Is there an ideal color for any office? Unfortunately not. Different folks react to different colors in different ways. With seemingly infinite resources, companies like Google are able to A/B test the colors of their walls, ultimately settling on whichever color the data says makes its workers more productive.
But odds are your company isn’t Google, at least not yet. So what color should you paint your office? Probably any color other than white, but it depends on what you’re trying to accomplish. Generally speaking, this is how colors in the workplace affect your mood:
Though white walls exude an image of cleanliness, they also remind us of places we don’t like to be (e.g., the doctor’s office). Not surprisingly, white rooms create feelings of sterility, blandness, and inaction. According to Fast Company, white is the absolute worst color to paint an office. If your walls are currently white, it’s time to switch things up.
The color blue can have a calming effect on the office, according to Shape. In fact, it’s said that blue walls help lower stress and reduce heart rates. If you’re worried that your workers are on the brink of having massive heart attacks because of the fast-paced nature of your work, you might want to try and calm them down a bit by applying a fresh coat of soft blue paint to the walls of your office.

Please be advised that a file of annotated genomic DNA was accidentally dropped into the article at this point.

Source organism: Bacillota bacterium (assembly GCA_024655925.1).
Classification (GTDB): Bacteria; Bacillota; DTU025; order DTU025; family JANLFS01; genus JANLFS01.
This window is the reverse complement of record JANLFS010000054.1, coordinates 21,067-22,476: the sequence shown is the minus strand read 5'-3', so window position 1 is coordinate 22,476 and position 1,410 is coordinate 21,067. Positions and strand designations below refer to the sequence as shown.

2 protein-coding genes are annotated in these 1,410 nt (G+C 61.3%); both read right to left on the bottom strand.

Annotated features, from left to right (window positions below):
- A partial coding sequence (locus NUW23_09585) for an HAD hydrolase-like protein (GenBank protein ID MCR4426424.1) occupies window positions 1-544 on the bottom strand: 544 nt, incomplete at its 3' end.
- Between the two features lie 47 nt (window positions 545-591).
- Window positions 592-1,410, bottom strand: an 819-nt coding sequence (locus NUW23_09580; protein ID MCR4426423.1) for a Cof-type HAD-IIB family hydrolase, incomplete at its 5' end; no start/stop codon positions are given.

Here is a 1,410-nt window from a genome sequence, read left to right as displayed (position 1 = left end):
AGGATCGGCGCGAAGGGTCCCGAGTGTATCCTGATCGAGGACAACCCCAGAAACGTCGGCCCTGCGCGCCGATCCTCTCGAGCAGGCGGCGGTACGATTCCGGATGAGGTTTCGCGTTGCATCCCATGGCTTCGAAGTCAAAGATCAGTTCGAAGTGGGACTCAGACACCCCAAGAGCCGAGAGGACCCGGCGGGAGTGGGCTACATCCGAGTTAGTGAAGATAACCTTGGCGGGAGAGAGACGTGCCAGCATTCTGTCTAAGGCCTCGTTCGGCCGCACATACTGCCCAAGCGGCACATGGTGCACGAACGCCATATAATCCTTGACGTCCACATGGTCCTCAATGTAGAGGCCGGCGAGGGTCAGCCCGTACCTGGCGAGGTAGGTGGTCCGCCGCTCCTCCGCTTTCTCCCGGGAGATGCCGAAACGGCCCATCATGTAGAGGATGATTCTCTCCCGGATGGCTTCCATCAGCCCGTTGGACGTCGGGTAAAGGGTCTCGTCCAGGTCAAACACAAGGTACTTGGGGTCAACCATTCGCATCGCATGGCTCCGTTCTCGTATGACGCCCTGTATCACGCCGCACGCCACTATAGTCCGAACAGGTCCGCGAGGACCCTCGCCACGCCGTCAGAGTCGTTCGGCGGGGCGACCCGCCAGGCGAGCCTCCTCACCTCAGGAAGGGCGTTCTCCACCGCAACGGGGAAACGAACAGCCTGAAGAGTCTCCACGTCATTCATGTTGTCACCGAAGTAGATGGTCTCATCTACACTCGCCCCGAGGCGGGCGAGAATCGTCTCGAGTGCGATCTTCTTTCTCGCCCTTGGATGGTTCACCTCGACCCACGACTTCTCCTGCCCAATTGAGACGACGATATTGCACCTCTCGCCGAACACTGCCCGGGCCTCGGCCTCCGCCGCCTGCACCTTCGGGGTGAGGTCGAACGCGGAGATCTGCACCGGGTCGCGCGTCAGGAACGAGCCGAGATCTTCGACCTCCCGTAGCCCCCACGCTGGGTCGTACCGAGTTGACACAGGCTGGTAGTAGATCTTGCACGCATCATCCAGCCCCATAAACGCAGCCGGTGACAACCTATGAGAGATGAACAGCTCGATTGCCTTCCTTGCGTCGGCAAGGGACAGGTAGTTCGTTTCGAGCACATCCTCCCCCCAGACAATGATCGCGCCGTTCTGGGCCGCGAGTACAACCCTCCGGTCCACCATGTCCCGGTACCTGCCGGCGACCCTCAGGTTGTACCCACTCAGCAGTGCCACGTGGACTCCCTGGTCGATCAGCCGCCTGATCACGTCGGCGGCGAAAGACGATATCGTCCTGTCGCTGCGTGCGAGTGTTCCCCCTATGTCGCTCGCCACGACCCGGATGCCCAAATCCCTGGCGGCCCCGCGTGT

Symbolizing passion, love, and anger, red is quite the powerful color. In a workplace setting, red walls can help get employees’ blood flowing, increasing their heart rates and boosting their brain activity. But be warned: red can also get employees’ blood boiling. As such, it’s probably better to avoid the color altogether or just use it as an accent.
As one of the brightest colors, yellow can provide a spark of energy. It can get our minds working and jump start our productivity. Unfortunately, yellow is a bit of a tease. Due to its vibrancy, yellow irritates us after a while. Because the color reflects a lot of light, it’s hard to look at. And if you can’t even look at the walls without wanting to scream, how can you possibly expect to get things done?
The color that reminds us most of nature and life can work wonders in the office. Green reminds us of being outside and running through the grass on a warm summer day. Because of this, the color can be particularly relaxing; looking at green requires the least amount of eyestrain, according to The Huffington Post. If you want your employees and customers to feel welcomed, it might be time to start shopping for a certain shade of green.
It’s true the color gives off an alluring, comforting vibe. But how would you feel if you walked into an office that was thoroughly painted pink? Despite the benefits of pink, the color should not really be considered in professional environments. It’s too informal.
Now that you’re aware that the color of your office has an impact on your employees’ productivity, it’s time to head to the local hardware store to grab a set of brushes and some paints and give your walls a makeover. Unless, of course, you’ve already got the best color on the wall.